Food service program graduates five
For the past four months, five inmates at the Western Tidewater Regional Jail have been part of an inaugural N2Work program to receive food service certification.
On Wednesday, four received certification certificates for completing the program, with a fifth person having been recently released from the jail, but also finishing the program.
“These five men have been dedicated and committed, and they have seen their way through,” said Lee Alexander, General Manager for Southeastern Corrections, and who supervises the jail’s kitchen staff.
He said he had a particular point of pride in helping the inmates through the class.
“I think the biggest thrill for me in teaching this inaugural class is to see the enjoyment and see the participation level, I mean, sky high,” Alexander said. “When I come in here at any time from 6 to 8:30 (p.m.), those guys are … ready to go. And there wasn’t one evening that I came in where I was disappointed by the level of enthusiasm that those guys had on display.”
The program allowed the inmates to learn the basics about food preparation, maintenance and management. They spent two nights per week for the past four months in a classroom setting, with the rest of their time receiving on-the-job training in the kitchen working alongside Aramark staff. There was a $400 course cost that Aramark absorbed for each inmate.
The inmates also had to take an exam from the National Restaurant Association to receive their certification, and they all passed.
“It’s a program that’s set up to help try to reduce recidivism,” Alexander said.
For their final assignment, they had to prepare a meal of their own choosing, with Alexander purchasing any necessary ingredients.
“It was absolutely phenomenal,” Alexander said.
Henifa Bullock, 38, said it meant a lot to him to complete the program, as he has been in and out of jail since he was 17 and hasn’t always been a model inmate while locked up.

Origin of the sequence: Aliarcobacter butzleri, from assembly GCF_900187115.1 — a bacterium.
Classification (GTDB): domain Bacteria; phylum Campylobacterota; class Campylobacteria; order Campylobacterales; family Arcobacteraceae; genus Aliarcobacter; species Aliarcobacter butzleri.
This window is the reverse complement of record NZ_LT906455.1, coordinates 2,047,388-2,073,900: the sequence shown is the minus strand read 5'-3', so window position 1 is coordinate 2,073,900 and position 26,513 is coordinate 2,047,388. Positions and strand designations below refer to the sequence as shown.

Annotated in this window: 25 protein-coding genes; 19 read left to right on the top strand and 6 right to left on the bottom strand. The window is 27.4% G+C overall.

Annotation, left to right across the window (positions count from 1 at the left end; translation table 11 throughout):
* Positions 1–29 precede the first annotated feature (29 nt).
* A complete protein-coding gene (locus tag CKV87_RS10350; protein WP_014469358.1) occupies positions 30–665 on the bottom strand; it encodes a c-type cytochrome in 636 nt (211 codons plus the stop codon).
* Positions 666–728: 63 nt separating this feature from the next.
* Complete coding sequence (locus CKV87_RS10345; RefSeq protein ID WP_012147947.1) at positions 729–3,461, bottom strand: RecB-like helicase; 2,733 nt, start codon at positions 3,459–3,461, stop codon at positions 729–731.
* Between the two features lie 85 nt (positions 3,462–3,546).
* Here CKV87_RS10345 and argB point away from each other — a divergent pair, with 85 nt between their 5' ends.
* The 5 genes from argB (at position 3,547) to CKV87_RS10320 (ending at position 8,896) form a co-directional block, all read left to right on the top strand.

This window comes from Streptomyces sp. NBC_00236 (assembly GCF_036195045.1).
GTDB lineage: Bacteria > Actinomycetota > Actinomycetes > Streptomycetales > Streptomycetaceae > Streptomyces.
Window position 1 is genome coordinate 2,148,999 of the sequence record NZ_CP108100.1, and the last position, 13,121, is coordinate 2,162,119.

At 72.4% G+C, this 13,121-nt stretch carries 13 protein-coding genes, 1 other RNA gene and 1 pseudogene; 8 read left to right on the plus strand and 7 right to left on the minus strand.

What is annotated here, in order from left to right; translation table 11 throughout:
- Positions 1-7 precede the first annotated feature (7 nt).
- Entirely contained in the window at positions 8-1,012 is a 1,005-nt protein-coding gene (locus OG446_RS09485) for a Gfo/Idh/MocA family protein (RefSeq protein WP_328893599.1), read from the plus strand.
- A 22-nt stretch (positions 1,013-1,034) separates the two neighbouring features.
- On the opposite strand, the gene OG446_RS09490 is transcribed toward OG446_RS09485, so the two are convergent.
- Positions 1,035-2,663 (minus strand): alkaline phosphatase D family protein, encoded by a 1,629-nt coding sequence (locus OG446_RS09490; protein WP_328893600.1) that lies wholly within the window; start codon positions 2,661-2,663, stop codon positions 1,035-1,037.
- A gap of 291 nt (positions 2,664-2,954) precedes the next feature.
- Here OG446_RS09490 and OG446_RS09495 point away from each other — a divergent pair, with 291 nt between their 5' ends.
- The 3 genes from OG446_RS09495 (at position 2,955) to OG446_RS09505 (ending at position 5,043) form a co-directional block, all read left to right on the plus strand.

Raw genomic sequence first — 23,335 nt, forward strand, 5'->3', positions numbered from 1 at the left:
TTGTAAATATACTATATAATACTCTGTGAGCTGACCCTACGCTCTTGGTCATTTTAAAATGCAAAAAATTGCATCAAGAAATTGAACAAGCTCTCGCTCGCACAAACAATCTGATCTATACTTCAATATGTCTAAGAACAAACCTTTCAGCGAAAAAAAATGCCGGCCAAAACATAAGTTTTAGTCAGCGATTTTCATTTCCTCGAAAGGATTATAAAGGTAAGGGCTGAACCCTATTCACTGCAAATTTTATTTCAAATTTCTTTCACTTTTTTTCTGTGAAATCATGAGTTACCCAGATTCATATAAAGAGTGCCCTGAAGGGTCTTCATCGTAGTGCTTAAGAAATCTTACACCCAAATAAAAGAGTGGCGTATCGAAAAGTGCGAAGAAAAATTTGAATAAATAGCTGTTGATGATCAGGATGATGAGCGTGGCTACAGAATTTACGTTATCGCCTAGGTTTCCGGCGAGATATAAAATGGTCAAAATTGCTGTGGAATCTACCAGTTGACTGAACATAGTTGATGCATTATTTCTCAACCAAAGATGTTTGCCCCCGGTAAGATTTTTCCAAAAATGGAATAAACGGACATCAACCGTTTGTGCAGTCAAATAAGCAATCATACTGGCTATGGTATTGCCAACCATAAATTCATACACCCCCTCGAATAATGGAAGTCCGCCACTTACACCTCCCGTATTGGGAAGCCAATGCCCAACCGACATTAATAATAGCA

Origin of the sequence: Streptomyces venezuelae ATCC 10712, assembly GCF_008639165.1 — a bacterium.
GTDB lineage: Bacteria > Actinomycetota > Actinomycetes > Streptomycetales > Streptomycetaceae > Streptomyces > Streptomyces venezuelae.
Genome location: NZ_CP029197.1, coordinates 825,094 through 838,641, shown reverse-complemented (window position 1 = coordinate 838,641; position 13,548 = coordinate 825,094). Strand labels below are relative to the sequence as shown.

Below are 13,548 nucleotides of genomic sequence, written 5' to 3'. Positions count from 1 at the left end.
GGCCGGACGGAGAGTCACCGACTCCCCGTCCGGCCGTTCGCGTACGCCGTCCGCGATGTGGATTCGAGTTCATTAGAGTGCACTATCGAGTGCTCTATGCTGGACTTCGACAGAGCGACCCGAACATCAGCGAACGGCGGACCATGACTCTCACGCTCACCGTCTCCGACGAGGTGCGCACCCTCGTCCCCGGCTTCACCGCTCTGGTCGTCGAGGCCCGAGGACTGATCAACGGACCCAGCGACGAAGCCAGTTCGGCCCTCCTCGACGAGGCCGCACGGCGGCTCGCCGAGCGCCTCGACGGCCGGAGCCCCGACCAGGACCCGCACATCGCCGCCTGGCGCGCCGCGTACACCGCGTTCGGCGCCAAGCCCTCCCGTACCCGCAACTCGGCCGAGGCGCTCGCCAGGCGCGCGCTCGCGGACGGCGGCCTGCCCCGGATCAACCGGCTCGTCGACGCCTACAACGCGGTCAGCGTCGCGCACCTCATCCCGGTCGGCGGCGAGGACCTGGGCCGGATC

“I really haven’t been accomplishing a lot of things,” Bullock said. “That’s the reason I keep revolving through these doors and these jails and prisons.”
He said that if he could achieve something positive inside jail, he could do the same when he gets out. Getting into the inmate trustee program, and then getting into this class, he said, has had a profound impact on him. Not only did he learn about food service, preparation and management, it also taught him better manners and how to serve people. He believes this will help him be productive in society after he is released.
“This is the best program, the trustee program as well as being in this class, has really opened the door for me for life,” Bullock said. “It really let me know that I’ve got a chance, that I still have a chance out in society (and) that this is not the end of the road.”
WTRJ superintendent Col. William C. Smith said the participants could have decided to just do their time until their release, but they opted to do something to better themselves instead.
“You could have chosen to come in here and sit in the pod every day and not do anything, and the results would be kind of the same. You’d get out,” Smith said. “But you’ve chosen to do something better than that.”
Smith said the inmates who went through the program are role models for other inmates.
“I don’t know if I could have (done) what you did,” Smith said. “This is not a positive environment. This is a very difficult environment to learn something, retain something, and you’ve done that, so if you can do that in here, you can go much further when you get out of here.”
Anthony Fleming, 56, who said he had been in food service “for a number of years” before he landed in prison, is one of the five inmates who completed the program. He said finishing the program is one of his crowning achievements and that he hopes to own his own restaurant someday.
“After completion, it really gives you a sense of self-worth to know that there are better things out there than what life offers in general,” Fleming said.
Jesse Munday, 25, said the program was a good experience in learning how to handle food. He said he was a cook at a restaurant in the Outer Banks and hopes to be a cook again and perhaps own a restaurant after he is released.
“The certificate is good for five years, so I’ll be able to use it to work at another establishment when I get out of here and get back on my feet, to be able to make some money and make a career out of it if I want to,” Munday said.
For Wendell Whitfield, 57, he had been in food service before he came to jail, but he didn’t know anywhere near as much as the program has taught him.
“Everything’s not lost in this year that I’ve done (because) I came out with something that I didn’t have,” Whitfield said, adding that “the year that I’ve been here won’t have been a total waste.”
Alexander said other inmates now view the ones who completed the program as a step above the others. He plans to continue the program, with men participating in the spring and women in the fall.
“Probably my biggest enjoyment out of this is seeing them complete something,” Alexander said. “Because I don’t know what they completed before, or if they ever completed anything in their lives. But they saw this all the way through.”